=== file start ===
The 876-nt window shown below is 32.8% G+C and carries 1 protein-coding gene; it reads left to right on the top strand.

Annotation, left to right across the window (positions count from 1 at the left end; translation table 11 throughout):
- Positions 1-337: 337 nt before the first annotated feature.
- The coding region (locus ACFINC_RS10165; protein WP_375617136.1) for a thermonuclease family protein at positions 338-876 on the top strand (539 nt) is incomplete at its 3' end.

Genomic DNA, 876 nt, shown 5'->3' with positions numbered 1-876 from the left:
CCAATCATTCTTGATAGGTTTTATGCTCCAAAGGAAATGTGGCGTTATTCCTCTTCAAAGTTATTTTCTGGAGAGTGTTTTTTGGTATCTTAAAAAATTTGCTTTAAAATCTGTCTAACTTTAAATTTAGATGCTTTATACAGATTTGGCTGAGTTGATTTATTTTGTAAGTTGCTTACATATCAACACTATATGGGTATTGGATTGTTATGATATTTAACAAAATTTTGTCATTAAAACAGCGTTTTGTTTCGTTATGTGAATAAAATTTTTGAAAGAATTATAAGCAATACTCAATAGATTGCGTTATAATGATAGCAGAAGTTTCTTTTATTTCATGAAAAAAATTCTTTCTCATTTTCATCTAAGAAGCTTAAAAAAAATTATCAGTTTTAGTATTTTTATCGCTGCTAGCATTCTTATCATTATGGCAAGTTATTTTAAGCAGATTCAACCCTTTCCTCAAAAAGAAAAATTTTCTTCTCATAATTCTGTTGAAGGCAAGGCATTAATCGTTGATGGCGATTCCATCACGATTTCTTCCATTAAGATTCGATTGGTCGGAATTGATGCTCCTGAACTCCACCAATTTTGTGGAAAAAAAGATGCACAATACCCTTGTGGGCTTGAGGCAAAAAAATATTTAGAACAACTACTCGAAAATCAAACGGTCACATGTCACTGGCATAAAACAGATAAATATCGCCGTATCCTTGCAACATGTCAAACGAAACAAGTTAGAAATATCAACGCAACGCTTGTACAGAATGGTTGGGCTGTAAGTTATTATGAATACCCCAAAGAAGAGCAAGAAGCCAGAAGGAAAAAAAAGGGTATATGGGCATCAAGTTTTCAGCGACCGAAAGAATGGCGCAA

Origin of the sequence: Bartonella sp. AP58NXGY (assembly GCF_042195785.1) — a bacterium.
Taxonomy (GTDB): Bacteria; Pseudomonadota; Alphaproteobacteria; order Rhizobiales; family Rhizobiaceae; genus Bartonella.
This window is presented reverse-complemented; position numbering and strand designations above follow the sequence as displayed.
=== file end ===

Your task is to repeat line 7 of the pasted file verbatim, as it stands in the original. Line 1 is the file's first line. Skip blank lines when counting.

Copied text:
Origin of the sequence: Bartonella sp. AP58NXGY (assembly GCF_042195785.1) — a bacterium.